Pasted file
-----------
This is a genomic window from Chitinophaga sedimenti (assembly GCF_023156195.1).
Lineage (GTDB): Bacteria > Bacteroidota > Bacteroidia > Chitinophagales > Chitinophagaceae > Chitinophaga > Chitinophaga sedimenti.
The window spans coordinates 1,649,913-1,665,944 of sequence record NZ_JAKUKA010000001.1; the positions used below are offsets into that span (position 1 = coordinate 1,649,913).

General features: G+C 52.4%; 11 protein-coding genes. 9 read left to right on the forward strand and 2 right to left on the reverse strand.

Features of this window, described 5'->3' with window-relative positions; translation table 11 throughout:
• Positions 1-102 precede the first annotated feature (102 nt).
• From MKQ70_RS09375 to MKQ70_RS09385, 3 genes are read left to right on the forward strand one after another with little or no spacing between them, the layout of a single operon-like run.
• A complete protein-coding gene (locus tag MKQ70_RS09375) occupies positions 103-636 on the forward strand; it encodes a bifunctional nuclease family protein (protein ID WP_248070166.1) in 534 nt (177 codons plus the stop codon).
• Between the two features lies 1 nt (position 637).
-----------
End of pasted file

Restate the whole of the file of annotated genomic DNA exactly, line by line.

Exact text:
This is a genomic window from Chitinophaga sedimenti (assembly GCF_023156195.1).
Lineage (GTDB): Bacteria > Bacteroidota > Bacteroidia > Chitinophagales > Chitinophagaceae > Chitinophaga > Chitinophaga sedimenti.
The window spans coordinates 1,649,913-1,665,944 of sequence record NZ_JAKUKA010000001.1; the positions used below are offsets into that span (position 1 = coordinate 1,649,913).

General features: G+C 52.4%; 11 protein-coding genes. 9 read left to right on the forward strand and 2 right to left on the reverse strand.

Features of this window, described 5'->3' with window-relative positions; translation table 11 throughout:
• Positions 1-102 precede the first annotated feature (102 nt).
• From MKQ70_RS09375 to MKQ70_RS09385, 3 genes are read left to right on the forward strand one after another with little or no spacing between them, the layout of a single operon-like run.
• A complete protein-coding gene (locus tag MKQ70_RS09375) occupies positions 103-636 on the forward strand; it encodes a bifunctional nuclease family protein (protein ID WP_248070166.1) in 534 nt (177 codons plus the stop codon).
• Between the two features lies 1 nt (position 637).